• Feel free to experiment with other BVH construction methods. Some ideas include changing the splitting heuristic (e.g., using the median primitive, using some surface area heuristic, and etc) or improving the algorithmic or memory efficiency of your BVH. See the extra credit section for more.

Sanity Check:

The GUI provides a helpful BVH visualization mode that you can use to debug your implementation. You can press V to enter this mode and you start at the root of your BVH. At any node, you can use , , or to navigate to the left child node, to the right child node, or back to the parent node. The BVH visualization mode looks like the following:

## Task 2: Intersecting the Bounding Box

Fill in BBox::intersect(...) in src/scene/bbox.cpp.

This function takes a ray as input and updates the input t0 and t1 with the interval of t values for which the ray lies within the box. You may use the ray and axis-aligned plane intersection equations here, as well as the ray and axis-aligned box intersection method here.

## Task 3: Intersecting the BVH

Fill in BVHAccel::has_intersection(...) and BVHAccel::intersect(...) in src/scene/bvh.cpp.

BVHAccel::has_intersection(...) simply tests whether there is an intersection between the input ray and any primitives in the input BVH. BVHAccel::intersect(...) not only tests for intersection, but also reports the nearest intersection via the input Intersection *i structure.

The starter code assumes that the root node is the leaf node and tests the ray against every single primitive in the tree. Your improved method should implement this recursive traversal algorithm.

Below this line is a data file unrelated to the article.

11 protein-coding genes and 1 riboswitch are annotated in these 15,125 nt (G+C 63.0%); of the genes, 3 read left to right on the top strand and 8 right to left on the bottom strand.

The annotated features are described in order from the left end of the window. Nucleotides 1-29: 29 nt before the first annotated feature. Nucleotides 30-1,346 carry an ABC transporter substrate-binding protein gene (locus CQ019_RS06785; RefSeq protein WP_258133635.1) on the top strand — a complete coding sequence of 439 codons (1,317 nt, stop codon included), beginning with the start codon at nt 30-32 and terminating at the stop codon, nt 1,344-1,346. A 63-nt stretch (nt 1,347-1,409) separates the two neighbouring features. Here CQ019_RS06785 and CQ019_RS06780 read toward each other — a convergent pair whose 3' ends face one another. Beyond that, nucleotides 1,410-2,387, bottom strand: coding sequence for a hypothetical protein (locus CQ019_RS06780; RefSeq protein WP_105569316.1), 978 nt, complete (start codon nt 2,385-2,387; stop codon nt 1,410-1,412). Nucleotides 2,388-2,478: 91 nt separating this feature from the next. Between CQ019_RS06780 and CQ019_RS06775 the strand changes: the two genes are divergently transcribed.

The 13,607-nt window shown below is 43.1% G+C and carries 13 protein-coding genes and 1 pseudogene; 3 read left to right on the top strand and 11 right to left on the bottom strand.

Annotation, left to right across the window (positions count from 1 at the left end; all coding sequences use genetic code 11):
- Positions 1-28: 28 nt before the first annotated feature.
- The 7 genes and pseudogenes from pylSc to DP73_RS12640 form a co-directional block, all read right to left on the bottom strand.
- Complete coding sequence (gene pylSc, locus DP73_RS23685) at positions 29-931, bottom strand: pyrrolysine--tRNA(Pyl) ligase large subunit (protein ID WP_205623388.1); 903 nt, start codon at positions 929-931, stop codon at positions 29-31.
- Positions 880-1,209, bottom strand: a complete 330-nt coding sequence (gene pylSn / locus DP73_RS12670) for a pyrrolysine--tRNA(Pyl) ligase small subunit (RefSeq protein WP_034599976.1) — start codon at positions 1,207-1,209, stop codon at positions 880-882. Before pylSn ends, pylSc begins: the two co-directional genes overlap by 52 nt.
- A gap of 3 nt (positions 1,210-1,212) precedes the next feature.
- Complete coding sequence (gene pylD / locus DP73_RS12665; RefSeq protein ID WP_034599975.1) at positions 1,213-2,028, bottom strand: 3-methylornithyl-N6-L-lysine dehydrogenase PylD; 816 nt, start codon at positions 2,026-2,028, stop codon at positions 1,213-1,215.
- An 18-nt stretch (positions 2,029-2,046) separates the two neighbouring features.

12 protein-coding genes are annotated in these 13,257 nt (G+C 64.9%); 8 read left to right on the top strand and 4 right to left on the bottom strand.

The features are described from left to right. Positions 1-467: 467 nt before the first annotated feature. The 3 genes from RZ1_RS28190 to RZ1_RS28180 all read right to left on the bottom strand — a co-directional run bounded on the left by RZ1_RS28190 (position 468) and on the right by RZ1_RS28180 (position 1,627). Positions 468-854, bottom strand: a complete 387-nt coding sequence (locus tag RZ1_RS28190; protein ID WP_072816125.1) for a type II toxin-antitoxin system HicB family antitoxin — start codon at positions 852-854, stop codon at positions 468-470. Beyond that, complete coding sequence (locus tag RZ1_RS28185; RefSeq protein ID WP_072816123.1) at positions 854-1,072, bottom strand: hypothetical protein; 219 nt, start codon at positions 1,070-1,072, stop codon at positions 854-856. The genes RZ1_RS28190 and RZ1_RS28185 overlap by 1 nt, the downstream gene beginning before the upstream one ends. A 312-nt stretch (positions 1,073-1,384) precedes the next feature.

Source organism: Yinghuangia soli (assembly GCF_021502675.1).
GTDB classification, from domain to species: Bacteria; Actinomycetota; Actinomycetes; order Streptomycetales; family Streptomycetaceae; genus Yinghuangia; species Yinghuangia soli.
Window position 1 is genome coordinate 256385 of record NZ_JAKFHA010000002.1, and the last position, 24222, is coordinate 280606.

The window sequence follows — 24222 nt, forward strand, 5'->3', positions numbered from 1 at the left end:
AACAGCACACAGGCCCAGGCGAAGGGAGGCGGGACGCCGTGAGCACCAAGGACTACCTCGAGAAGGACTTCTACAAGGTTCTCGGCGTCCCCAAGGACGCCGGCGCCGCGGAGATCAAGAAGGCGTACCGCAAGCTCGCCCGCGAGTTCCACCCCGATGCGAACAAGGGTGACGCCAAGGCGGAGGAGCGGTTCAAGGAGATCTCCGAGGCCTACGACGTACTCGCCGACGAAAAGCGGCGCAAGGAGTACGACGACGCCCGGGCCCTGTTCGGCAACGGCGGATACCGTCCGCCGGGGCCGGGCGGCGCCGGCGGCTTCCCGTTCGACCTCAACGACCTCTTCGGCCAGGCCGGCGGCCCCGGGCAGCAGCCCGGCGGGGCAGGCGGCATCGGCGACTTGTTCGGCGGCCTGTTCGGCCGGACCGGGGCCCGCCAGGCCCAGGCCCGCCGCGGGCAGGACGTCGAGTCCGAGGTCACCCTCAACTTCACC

Implementation Notes:

• You can safely return false if a ray intersects with a BBox but its t interval has an empty intersection with the ray's valid interval from min_t to max_t.
• For BVHAccel::has_intersection(...), you can safely return true after a single intersection. However, for BVHAccel::intersect(...), you need to return the nearest intersection along the ray, so you must check every primitives in every BBox intersected by the ray. (Can you reason why is this true?)
• If all primitives update i and r.max_t correctly in their own intersection functions, you do not need to worry about updating them in your BVH intersection functions. (Can you reason why this works?)

Sanity Check:

Let us go back and see how long your path tracer now takes to render the same mesh from earlier:

./pathtracer -t 8 -r 800 600 -f cow.png ../dae/meshedit/cow.dae


The reference solution took 0.173 seconds, as opposed to 40 seconds, to render the image on a Hive machine

Once Task 3 is complete, your path tracer should be fast enough to render any of our scene files in a matter of seconds (with normal shading only), even ones like dae/meshedit/maxplanck.dae with tens of thousands of triangles:

Or dae/sky/CBlucy.dae with hundreds of thousands of triangles. The reference solution took 1.67 seconds to render this image on a Hive machine.

Take a moment to refresh yourself on the deliverable requirements and conduct some performance comparison experiments of your new BVH-accelerated intersection algorithm!